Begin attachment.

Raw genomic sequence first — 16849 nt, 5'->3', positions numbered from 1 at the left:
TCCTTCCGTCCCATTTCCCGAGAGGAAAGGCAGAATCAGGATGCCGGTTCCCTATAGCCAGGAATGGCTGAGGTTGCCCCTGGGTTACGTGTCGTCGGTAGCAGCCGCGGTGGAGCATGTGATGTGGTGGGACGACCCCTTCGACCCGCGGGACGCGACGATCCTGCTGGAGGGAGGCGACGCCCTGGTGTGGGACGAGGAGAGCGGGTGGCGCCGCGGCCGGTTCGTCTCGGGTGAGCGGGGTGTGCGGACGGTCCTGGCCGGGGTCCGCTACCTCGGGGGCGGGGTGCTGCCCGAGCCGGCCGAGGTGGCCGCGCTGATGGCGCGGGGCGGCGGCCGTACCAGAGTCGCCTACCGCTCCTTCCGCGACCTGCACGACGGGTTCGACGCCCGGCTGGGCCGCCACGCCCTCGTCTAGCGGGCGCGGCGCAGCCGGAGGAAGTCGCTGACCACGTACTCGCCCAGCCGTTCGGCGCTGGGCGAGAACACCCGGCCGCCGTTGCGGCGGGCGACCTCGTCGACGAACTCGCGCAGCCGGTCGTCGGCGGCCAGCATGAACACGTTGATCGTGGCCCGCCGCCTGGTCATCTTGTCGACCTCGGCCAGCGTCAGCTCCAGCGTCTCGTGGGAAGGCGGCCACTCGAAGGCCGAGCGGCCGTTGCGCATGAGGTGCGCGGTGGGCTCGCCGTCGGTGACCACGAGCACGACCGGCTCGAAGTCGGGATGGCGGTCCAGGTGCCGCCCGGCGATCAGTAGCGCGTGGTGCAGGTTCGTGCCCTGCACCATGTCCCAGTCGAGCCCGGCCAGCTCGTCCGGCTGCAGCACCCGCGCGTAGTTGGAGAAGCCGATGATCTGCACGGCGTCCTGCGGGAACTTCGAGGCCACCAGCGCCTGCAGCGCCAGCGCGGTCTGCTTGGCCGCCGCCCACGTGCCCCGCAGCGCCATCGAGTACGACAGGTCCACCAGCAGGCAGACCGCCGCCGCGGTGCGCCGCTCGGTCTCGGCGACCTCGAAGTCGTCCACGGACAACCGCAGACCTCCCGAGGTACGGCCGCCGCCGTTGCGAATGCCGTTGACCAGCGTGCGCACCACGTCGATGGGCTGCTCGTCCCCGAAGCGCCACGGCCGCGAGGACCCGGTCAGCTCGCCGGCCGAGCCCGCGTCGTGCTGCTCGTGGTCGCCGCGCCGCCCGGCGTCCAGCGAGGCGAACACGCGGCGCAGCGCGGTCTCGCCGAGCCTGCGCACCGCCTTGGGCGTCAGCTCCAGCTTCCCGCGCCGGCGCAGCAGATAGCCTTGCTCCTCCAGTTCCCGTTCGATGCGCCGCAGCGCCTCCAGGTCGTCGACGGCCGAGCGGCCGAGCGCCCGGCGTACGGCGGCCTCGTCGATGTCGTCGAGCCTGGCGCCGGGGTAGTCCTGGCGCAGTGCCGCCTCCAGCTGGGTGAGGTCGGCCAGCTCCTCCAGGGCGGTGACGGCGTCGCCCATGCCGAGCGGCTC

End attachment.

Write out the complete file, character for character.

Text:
Raw genomic sequence first — 16849 nt, 5'->3', positions numbered from 1 at the left:
TCCTTCCGTCCCATTTCCCGAGAGGAAAGGCAGAATCAGGATGCCGGTTCCCTATAGCCAGGAATGGCTGAGGTTGCCCCTGGGTTACGTGTCGTCGGTAGCAGCCGCGGTGGAGCATGTGATGTGGTGGGACGACCCCTTCGACCCGCGGGACGCGACGATCCTGCTGGAGGGAGGCGACGCCCTGGTGTGGGACGAGGAGAGCGGGTGGCGCCGCGGCCGGTTCGTCTCGGGTGAGCGGGGTGTGCGGACGGTCCTGGCCGGGGTCCGCTACCTCGGGGGCGGGGTGCTGCCCGAGCCGGCCGAGGTGGCCGCGCTGATGGCGCGGGGCGGCGGCCGTACCAGAGTCGCCTACCGCTCCTTCCGCGACCTGCACGACGGGTTCGACGCCCGGCTGGGCCGCCACGCCCTCGTCTAGCGGGCGCGGCGCAGCCGGAGGAAGTCGCTGACCACGTACTCGCCCAGCCGTTCGGCGCTGGGCGAGAACACCCGGCCGCCGTTGCGGCGGGCGACCTCGTCGACGAACTCGCGCAGCCGGTCGTCGGCGGCCAGCATGAACACGTTGATCGTGGCCCGCCGCCTGGTCATCTTGTCGACCTCGGCCAGCGTCAGCTCCAGCGTCTCGTGGGAAGGCGGCCACTCGAAGGCCGAGCGGCCGTTGCGCATGAGGTGCGCGGTGGGCTCGCCGTCGGTGACCACGAGCACGACCGGCTCGAAGTCGGGATGGCGGTCCAGGTGCCGCCCGGCGATCAGTAGCGCGTGGTGCAGGTTCGTGCCCTGCACCATGTCCCAGTCGAGCCCGGCCAGCTCGTCCGGCTGCAGCACCCGCGCGTAGTTGGAGAAGCCGATGATCTGCACGGCGTCCTGCGGGAACTTCGAGGCCACCAGCGCCTGCAGCGCCAGCGCGGTCTGCTTGGCCGCCGCCCACGTGCCCCGCAGCGCCATCGAGTACGACAGGTCCACCAGCAGGCAGACCGCCGCCGCGGTGCGCCGCTCGGTCTCGGCGACCTCGAAGTCGTCCACGGACAACCGCAGACCTCCCGAGGTACGGCCGCCGCCGTTGCGAATGCCGTTGACCAGCGTGCGCACCACGTCGATGGGCTGCTCGTCCCCGAAGCGCCACGGCCGCGAGGACCCGGTCAGCTCGCCGGCCGAGCCCGCGTCGTGCTGCTCGTGGTCGCCGCGCCGCCCGGCGTCCAGCGAGGCGAACACGCGGCGCAGCGCGGTCTCGCCGAGCCTGCGCACCGCCTTGGGCGTCAGCTCCAGCTTCCCGCGCCGGCGCAGCAGATAGCCTTGCTCCTCCAGTTCCCGTTCGATGCGCCGCAGCGCCTCCAGGTCGTCGACGGCCGAGCGGCCGAGCGCCCGGCGTACGGCGGCCTCGTCGATGTCGTCGAGCCTGGCGCCGGGGTAGTCCTGGCGCAGTGCCGCCTCCAGCTGGGTGAGGTCGGCCAGCTCCTCCAGGGCGGTGACGGCGTCGCCCATGCCGAGCGGCTC